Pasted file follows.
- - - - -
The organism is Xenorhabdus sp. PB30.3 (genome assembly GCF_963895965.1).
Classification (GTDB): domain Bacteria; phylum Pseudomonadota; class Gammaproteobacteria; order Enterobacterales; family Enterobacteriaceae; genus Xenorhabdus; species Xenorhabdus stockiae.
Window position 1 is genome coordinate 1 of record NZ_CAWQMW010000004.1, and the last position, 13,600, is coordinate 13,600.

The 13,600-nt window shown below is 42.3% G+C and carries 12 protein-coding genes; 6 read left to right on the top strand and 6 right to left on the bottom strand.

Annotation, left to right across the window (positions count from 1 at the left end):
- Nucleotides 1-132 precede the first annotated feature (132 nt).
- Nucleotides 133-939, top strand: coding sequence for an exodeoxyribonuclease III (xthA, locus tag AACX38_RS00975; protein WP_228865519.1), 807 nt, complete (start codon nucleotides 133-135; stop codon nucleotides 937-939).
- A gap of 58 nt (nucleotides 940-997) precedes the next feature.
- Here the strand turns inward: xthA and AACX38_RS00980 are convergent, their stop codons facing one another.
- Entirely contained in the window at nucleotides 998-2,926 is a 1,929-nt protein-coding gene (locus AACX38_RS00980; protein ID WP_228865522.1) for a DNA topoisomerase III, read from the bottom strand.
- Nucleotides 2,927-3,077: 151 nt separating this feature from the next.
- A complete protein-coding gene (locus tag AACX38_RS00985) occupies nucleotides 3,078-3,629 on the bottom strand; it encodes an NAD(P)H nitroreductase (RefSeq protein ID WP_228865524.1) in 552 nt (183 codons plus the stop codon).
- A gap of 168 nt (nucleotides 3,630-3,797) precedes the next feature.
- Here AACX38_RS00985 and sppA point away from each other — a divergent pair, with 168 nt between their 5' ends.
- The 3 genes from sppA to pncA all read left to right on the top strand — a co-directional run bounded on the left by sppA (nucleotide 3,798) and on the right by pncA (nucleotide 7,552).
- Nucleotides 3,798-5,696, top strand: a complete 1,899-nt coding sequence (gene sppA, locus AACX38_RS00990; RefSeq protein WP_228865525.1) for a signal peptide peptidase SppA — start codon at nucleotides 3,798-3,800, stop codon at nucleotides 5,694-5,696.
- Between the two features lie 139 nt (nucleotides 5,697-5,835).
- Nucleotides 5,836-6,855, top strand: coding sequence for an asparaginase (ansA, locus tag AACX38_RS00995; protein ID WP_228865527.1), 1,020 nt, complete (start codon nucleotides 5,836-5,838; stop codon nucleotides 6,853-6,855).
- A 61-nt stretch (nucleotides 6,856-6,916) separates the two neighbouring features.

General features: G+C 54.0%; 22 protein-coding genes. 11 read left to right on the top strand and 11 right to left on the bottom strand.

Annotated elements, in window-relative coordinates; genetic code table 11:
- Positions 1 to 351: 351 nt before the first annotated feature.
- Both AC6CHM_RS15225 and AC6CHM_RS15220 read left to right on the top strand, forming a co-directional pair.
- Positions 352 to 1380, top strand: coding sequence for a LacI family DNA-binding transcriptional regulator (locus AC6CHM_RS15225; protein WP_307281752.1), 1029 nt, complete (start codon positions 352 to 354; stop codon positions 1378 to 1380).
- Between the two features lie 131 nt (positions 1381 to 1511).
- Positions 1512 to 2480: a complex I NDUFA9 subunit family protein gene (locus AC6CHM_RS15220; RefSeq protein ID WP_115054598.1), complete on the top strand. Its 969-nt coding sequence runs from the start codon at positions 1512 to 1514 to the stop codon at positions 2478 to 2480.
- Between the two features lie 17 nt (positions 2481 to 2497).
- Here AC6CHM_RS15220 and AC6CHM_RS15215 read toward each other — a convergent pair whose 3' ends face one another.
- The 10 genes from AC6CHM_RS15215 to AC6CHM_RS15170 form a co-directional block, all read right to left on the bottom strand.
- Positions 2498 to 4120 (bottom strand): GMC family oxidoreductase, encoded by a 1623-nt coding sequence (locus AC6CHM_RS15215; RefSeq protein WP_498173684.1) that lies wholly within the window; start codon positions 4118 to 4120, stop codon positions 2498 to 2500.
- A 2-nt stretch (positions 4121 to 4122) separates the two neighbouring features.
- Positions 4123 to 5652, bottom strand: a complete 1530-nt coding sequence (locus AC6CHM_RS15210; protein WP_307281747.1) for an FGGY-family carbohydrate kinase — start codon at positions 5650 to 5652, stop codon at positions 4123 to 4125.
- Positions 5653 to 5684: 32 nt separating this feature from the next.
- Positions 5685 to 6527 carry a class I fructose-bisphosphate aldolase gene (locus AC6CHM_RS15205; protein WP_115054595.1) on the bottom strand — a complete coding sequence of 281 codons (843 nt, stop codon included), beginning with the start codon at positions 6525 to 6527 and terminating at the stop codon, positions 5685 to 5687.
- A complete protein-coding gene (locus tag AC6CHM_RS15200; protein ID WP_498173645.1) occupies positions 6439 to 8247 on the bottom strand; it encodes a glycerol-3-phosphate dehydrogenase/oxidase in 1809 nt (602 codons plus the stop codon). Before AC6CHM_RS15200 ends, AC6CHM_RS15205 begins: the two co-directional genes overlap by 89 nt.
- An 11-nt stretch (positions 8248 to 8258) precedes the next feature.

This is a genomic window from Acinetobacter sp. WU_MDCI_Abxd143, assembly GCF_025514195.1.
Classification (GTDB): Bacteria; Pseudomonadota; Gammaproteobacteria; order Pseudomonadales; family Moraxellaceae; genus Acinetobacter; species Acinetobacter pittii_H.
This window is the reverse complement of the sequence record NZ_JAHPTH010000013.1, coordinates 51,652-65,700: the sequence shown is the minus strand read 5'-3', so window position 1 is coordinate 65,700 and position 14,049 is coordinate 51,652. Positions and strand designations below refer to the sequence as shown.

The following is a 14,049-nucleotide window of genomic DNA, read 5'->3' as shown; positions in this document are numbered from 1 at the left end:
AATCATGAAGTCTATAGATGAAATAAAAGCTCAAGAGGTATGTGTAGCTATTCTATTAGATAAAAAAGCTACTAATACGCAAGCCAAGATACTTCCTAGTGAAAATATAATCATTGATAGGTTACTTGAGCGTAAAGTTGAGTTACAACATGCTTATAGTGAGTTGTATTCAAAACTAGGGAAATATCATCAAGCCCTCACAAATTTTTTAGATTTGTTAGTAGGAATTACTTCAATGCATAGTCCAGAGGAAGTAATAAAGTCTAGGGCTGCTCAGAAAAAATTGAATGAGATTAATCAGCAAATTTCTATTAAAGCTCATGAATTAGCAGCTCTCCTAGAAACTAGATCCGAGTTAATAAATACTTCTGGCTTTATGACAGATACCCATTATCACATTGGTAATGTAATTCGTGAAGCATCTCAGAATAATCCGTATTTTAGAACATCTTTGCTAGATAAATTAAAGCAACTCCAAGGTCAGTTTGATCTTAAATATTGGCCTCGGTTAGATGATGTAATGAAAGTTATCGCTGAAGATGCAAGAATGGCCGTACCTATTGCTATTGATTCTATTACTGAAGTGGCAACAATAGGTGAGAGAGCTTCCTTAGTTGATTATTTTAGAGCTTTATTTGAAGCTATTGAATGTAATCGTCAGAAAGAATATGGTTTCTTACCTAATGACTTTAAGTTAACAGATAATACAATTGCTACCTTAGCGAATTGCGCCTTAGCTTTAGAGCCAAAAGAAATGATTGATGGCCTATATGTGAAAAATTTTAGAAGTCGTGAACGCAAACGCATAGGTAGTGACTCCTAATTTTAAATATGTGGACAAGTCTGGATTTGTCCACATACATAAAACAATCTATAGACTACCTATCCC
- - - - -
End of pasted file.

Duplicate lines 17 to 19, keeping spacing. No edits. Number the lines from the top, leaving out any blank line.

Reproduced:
- Between the two features lie 139 nt (nucleotides 5,697-5,835).
- Nucleotides 5,836-6,855, top strand: coding sequence for an asparaginase (ansA, locus tag AACX38_RS00995; protein ID WP_228865527.1), 1,020 nt, complete (start codon nucleotides 5,836-5,838; stop codon nucleotides 6,853-6,855).
- A 61-nt stretch (nucleotides 6,856-6,916) separates the two neighbouring features.